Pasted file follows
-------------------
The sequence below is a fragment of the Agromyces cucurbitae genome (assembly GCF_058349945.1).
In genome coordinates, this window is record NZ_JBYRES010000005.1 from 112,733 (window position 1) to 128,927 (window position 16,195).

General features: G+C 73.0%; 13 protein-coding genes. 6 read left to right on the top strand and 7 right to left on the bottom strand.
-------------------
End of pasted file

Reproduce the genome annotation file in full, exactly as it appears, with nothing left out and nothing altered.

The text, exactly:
The sequence below is a fragment of the Agromyces cucurbitae genome (assembly GCF_058349945.1).
In genome coordinates, this window is record NZ_JBYRES010000005.1 from 112,733 (window position 1) to 128,927 (window position 16,195).

General features: G+C 73.0%; 13 protein-coding genes. 6 read left to right on the top strand and 7 right to left on the bottom strand.